As I delve into my job search, I'll be adding more to this section. At this point, I've done a lot of online research and have read many emails from English technical authors offering advice, but I haven't gone on an interview yet. I'll include any significant information relating to job hunting as I discover things along the way.

Update July 13/00: As I mentioned in the update above, I did finally get an interview. I've only had one interview in the UK, so this is by no means a definitive analysis of job interviews in Britain. In my case, the first step was a telephone interview with the documentation manager. We spoke for about an hour, after which he told me that he'd heard enough to want to meet me in person. I made arrangements with one of the women in HR, and flew over to have my interview a couple of weeks later. The interview was with the documentation manager, the documentation team leader, and another HR person. Apart from a brief writing test (yep, the "how to make a cup of tea" one), most of the interview was comprised of discussions about the company and the department. Surprisingly, the majority of questions asked to me were posed by the HR woman. She just happened to be Canadian herself, so I think that's why she was delegated to ask the "nitty gritty" kind of questions (about things like education, relocating, salary expectations, etc.). Overall, I didn't find the interview particularly formal (for some reason I expected it to be more formal than what I'm used to) and the questions were par for the course. Now I'm just waiting for my work permit application to be accepted (or rejected, as the case may be). I've already received my contract and a formal offer of employment, containing my salary rate and relocation expense information. I'm amazed at how quickly things have gone, once the ball got rolling.

Tips: There are a few things I've learned from this experience so far that I think are useful for others in my situation. Here's a list of stuff to ponder.
-This company contributed £250 towards my flight and one night at a hotel for my interview. I had to pay this myself and will be reimbursed via a wire transfer to my account. No one actually mentioned that the company would help pay for my trip until the day before I bought my ticket. Moral of this story is ASK about stuff like this. I didn't (being far too polite in a Canadian kind of way) and had quite the stressful time thinking I was going to fork out hundreds of dollars (more like over a thousand including trains, hotel, and food) for an interview. I was willing to do it, even without the reimbursement...but was wary about how serious they were about seeing me until they told me they would help pay for the trip. I would suggest that as soon as someone says "come on over for an interview", you should inquire about their contribution towards getting you there. Much less stress for you, trust me.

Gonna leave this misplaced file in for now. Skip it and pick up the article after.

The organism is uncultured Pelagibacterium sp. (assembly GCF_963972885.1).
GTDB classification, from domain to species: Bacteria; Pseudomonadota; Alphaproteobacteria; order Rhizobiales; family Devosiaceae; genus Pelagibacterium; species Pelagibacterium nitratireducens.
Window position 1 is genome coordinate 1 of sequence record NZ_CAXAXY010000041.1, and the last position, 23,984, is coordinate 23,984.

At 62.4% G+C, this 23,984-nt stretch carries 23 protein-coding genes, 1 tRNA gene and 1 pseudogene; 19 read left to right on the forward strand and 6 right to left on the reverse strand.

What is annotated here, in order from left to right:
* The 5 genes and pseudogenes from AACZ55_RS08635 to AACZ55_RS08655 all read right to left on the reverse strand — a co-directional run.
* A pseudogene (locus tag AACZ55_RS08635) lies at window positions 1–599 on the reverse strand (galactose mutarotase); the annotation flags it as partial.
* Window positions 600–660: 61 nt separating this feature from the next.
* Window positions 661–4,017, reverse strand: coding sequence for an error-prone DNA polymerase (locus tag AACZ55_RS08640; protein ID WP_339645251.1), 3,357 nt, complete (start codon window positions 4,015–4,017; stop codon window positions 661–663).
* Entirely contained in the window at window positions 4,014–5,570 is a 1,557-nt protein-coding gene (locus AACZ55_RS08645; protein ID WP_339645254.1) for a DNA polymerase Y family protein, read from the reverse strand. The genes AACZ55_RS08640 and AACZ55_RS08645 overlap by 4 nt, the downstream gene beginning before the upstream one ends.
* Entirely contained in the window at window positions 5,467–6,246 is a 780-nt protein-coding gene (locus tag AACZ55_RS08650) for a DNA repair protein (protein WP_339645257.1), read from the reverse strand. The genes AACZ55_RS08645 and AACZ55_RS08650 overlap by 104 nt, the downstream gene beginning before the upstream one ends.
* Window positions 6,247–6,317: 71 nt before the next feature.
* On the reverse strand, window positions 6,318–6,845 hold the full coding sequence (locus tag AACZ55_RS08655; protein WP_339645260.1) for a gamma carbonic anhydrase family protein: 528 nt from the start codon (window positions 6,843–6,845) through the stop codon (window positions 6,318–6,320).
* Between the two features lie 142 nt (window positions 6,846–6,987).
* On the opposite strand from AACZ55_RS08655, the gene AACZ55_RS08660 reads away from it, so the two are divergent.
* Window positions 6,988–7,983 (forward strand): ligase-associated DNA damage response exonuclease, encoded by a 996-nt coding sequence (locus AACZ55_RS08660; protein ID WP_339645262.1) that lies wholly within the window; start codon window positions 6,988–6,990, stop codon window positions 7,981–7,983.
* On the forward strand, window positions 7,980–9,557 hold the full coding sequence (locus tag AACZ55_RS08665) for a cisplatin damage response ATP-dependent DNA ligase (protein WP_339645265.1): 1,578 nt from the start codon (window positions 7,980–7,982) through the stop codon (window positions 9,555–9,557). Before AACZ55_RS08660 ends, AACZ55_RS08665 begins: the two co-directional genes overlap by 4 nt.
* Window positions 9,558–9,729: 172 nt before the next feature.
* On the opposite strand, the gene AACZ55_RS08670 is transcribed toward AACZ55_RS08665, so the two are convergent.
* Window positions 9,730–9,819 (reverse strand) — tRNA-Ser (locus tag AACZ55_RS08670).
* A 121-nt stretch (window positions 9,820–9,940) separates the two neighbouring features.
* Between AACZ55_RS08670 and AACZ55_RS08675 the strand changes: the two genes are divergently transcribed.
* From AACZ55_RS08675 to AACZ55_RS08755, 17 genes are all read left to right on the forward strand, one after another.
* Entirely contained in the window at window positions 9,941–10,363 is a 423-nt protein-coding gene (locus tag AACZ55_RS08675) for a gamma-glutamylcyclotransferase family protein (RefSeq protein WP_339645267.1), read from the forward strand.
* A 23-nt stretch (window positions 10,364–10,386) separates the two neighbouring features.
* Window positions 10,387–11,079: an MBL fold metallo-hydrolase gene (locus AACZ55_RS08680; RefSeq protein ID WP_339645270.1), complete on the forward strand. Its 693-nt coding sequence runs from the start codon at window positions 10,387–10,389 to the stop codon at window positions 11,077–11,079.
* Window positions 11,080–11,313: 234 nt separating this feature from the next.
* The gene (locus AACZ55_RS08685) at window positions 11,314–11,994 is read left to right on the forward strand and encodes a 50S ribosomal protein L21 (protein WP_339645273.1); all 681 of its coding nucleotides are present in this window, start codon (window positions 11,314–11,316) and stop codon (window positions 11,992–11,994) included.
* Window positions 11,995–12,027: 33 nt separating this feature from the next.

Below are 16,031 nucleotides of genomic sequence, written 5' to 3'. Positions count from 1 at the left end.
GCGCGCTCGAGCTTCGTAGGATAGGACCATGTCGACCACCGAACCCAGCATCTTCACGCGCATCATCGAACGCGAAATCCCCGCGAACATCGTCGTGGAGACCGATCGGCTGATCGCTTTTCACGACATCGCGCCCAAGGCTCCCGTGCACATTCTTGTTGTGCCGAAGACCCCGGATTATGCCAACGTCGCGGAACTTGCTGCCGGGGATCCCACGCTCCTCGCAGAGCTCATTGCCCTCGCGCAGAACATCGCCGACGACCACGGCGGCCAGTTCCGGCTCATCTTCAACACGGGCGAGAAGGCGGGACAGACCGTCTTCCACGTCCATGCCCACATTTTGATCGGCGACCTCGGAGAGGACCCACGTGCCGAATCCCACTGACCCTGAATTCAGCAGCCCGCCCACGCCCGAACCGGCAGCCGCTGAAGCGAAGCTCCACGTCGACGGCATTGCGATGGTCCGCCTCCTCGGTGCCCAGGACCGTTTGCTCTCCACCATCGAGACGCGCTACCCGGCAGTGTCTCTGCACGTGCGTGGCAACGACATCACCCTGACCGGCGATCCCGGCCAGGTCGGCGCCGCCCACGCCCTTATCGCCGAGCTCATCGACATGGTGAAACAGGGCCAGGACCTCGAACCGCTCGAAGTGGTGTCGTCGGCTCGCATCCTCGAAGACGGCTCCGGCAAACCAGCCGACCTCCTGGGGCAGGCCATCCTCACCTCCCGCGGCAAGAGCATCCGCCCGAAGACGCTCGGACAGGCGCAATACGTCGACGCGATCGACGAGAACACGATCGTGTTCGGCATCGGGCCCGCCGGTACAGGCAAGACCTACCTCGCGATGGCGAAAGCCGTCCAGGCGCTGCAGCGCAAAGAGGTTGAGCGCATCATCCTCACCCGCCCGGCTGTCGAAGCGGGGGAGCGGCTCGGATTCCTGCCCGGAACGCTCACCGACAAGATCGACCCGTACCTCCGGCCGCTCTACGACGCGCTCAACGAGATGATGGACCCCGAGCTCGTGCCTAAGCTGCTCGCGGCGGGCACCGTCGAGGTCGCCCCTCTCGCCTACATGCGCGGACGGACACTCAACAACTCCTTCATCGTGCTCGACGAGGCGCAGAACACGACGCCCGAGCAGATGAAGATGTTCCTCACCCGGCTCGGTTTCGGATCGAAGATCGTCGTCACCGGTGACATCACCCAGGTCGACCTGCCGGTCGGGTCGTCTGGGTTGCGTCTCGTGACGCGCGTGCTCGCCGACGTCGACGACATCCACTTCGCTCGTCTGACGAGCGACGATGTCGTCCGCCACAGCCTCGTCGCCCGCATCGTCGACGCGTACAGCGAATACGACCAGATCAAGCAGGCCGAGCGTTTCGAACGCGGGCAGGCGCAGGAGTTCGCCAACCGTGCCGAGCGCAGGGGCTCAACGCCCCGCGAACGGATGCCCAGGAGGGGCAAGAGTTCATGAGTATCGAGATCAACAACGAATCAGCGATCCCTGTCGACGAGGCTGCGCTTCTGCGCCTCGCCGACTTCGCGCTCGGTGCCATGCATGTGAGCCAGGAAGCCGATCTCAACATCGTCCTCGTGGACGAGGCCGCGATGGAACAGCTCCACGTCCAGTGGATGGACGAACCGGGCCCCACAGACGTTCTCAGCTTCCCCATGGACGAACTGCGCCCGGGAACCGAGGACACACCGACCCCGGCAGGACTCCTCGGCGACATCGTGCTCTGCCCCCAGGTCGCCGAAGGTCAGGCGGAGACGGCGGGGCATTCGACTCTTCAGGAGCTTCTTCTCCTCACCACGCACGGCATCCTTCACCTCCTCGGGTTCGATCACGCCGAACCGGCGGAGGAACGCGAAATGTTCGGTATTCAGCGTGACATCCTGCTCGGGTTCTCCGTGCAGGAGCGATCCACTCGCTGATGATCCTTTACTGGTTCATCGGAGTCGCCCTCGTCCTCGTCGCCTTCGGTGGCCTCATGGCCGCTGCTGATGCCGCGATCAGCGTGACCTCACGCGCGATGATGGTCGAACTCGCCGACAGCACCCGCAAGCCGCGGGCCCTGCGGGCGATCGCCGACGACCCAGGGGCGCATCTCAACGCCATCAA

-The second thing you should be clear about before you go across the pond for an interview is that the company is serious about getting a work permit for you, should they wish to hire you. You can't assume that everyone knows what's involved in applying for a work permit. Lots of agency people I was in contact with thought that it was just a matter of me getting a visa from the British embassy here in Montreal and had no idea about the amount of work and the expense required to make the application. Ask if the company interviewing you have obtained work permits for employees in the past. This way, you can be sure that they know exactly what they're getting in to if they offer you a job.
-I have been offered relocation expenses (again, I pay for everything myself first then get reimbursed later) and 2 weeks in a B&B paid for by the company when I arrive in the UK. Again, this was something I didn't really ask about (although I was asked if I expected help with relocating at my interview), so I really had no idea what to expect. I suggest that you ask about the company's policy on relocation and helping pay for expenses should the topic come up during the interview. Certainly inquire about it once you're offered the job.